Soviet Nost­al­gia and Great Power Aspi­ra­ti­ons

Putin beim Marsch des Regi­ments der Unsterb­li­chen am Tag des Sieges, 9.5.2015, Foto: NickolayV/​Shutterstock

Ahead to the Past – The World in the Mind of Putin

It is not often that a natio­nal pre­si­dent expounds an offi­cial reading of history, but Vla­di­mir Putin did just that on the 75th anni­ver­s­ary of the end of World War II. His poli­ti­cally charged his­to­ri­cal mani­festo claims to draw the “real lessons” from that bloody world war. Anyone who wants to under­stand what makes Putin tick and what it is that he seeks to achieve should read this text care­fully. It is a docu­ment of his­to­ri­cal revi­sio­nism and of the old-new great-power ambi­ti­ons of the Kremlin.

What Putin advo­ca­tes is nothing less than rever­ting to the concert of great powers at the end of World War II. His point of refe­rence is 1945, not 1990, hence the agree­ment on the post-war order reached among the vic­to­rious powers and not the Euro­pean frame­work for peace that emerged from the col­lapse of the Soviet empire. He con­ju­res up the spirit of Teheran, Yalta and Potsdam, images of Stalin, Roo­se­velt and Chur­chill bending over the map of the world. He does not say a word about the Hel­sinki princi­ples of 1975 or the 1990 Charter of Paris for a New Europe. This was no mere trifle. Thirty-two Euro­pean states, inclu­ding Russia, as legal suc­ces­sor to the USSR, along with the USA and Canada jointly com­mit­ted them­sel­ves to demo­cracy as the legi­ti­mate form of government and to respect human rights in the Paris Charter. The Europe of the future was to be founded on the ren­un­cia­tion of vio­lence and on coope­ra­tion, common secu­rity and the sov­er­eign equa­lity of all states.

For Putin, these guiding values, which are also reflec­ted in human rights con­ven­tion (1950) of the Council of Europe, are no longer rele­vant. Nor does inter­na­tio­nal law figure in the lessons of 1945 for the Russian pre­si­dent. For him, the core of the United Nations is the Secu­rity Council and the veto right of the states that were vic­to­rious powers 75 years ago, a right that he vehe­mently defends. And in this is rooted Putin’s claim that no major inter­na­tio­nal poli­ti­cal decision invol­ving a con­flict should be taken without or against Russia.

Putin makes it crystal clear that he is clai­ming the role that the Soviet Union used to play for Russia. It was not just nost­al­gia spea­king when he descri­bed the break-up of the Soviet Union as “the grea­test geo­po­li­ti­cal cata­stro­phe of the 20th century”. His ambi­tion is to regain, as far as pos­si­ble, the power that was lost. In his eyes, the Russian Fede­ra­tion is not only the legal suc­ces­sor state to the USSR, but also its legi­ti­mate poli­ti­cal heir. He demands the return of Russia to the circle of power­ful nations that steer the destiny of Europe and of the world. Though in com­pe­ti­tion with one another, the rivalry among these nations is limited by their respect for one another’s inte­rests and spheres of influ­ence. Inci­dent­ally, the EU does not figure in this new direc­to­rate. An even footing with Washing­ton and Peking is what Putin is aiming at.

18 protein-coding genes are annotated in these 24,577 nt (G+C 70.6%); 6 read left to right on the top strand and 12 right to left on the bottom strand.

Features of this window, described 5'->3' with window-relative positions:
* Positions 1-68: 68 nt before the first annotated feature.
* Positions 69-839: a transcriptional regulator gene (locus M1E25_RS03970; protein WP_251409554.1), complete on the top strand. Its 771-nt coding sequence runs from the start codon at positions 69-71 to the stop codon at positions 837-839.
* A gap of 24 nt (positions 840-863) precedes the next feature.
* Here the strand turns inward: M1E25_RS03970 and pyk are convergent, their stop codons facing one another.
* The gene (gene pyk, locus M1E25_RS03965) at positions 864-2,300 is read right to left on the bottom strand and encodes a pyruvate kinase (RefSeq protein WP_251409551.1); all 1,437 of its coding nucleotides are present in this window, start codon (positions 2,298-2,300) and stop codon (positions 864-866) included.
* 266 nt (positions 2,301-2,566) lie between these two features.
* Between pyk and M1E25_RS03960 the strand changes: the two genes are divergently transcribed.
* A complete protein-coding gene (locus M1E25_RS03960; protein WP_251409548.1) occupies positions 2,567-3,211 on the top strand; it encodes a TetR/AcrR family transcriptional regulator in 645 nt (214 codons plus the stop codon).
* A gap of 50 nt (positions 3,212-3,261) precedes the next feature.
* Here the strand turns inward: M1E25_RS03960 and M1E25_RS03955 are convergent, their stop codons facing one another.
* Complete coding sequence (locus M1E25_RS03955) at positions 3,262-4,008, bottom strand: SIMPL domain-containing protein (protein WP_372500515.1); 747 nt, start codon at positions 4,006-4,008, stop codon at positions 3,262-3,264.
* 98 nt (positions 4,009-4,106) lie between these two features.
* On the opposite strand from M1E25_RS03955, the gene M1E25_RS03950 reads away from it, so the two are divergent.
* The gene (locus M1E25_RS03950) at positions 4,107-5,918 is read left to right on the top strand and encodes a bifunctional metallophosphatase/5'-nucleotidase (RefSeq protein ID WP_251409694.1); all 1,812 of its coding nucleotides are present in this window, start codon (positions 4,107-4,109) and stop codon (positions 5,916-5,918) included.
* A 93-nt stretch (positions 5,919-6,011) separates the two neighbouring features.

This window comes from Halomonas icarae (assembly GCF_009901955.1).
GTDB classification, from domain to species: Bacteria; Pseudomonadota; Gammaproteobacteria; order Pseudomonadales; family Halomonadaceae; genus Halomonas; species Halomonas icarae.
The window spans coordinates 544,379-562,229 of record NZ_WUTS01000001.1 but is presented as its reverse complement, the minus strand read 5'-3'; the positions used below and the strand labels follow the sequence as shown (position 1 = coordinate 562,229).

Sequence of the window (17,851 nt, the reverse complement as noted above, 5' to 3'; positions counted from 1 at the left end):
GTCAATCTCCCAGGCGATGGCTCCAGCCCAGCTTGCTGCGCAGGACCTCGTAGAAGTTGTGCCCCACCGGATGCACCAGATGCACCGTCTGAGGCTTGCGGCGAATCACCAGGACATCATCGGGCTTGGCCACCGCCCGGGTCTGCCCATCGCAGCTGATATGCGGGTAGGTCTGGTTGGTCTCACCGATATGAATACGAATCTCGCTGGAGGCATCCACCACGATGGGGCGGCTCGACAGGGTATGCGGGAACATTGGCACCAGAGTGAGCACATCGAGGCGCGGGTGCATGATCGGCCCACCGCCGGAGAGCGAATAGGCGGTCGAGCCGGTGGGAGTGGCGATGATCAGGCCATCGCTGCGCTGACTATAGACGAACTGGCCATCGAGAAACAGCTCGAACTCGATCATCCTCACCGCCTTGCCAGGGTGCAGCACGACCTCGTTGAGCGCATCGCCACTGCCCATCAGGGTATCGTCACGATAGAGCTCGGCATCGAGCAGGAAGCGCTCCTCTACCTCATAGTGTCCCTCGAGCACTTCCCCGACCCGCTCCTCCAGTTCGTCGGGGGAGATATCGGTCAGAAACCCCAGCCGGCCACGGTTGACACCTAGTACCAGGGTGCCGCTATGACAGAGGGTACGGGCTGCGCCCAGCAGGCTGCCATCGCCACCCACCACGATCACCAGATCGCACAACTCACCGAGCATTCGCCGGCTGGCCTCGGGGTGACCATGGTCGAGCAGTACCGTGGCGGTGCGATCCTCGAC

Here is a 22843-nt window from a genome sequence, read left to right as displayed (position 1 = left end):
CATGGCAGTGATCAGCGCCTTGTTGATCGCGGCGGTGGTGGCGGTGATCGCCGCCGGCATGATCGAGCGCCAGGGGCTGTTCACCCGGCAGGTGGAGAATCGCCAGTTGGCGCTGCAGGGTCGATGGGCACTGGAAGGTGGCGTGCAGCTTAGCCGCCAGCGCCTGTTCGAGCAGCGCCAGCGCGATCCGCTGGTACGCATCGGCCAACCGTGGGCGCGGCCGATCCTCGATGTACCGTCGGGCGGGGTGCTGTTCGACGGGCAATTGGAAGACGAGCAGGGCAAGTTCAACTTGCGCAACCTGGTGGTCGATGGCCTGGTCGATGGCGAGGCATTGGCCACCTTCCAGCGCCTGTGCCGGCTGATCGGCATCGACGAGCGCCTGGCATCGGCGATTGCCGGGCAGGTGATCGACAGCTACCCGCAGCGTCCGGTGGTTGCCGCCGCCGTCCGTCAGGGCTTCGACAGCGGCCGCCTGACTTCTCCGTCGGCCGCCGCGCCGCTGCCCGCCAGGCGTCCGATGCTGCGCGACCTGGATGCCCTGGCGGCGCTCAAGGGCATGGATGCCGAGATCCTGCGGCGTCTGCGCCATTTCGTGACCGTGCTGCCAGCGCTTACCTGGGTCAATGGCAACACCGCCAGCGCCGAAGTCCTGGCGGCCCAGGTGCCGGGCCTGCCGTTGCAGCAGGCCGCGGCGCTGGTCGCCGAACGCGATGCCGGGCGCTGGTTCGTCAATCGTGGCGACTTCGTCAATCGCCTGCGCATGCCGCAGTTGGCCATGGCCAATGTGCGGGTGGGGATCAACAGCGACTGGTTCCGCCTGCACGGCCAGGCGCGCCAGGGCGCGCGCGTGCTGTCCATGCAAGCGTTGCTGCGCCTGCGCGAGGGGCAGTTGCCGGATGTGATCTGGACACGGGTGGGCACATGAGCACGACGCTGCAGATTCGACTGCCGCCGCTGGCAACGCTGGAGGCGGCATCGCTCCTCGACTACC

Putin cites the USSR’s crucial con­tri­bu­tion in the fight against Hitler fascism as the basis for Russia’s claim to great power status. Yes, he generously con­ce­des, some credit is due to the British and the Ame­ri­cans as well, but the grea­test sacri­fices and the pivotal vic­to­ries were those of the Soviet Union. The “Great Patrio­tic War” is the central source of the regime’s legi­ti­macy, both inter­nal and exter­nal. There is no other source. Com­mu­nism has fallen into dis­re­pute; the economy is sta­gna­ting. Today, Russia has little to show for itself other than oil, natural gas and its mili­tary strengths. Pride in the Red Army’s vic­to­ries, achie­ved at such great sacri­fice, is a balm for the aggrie­ved Russian soul.

No cri­ti­cal light may be cast on this natio­nal nar­ra­tive. Con­se­quently, Putin defends both the Hitler-Stalin pact and the annex­a­tion of the Baltic states. For him, respon­si­bi­lity for World War II lies solely with the Western powers and their policy of appease­ment toward Hitler. Poland having worked behind the scenes to scupper an alli­ance between the Soviet Union and England and France, Stalin was left with no choice but to enter into a pact with the devil. Putin jus­ti­fies the Red Army’s march into Eastern Poland and the moving of the Soviet border west­ward as a purely defen­sive ope­ra­tion aimed at keeping the Wehr­macht as far from Moscow as pos­si­ble.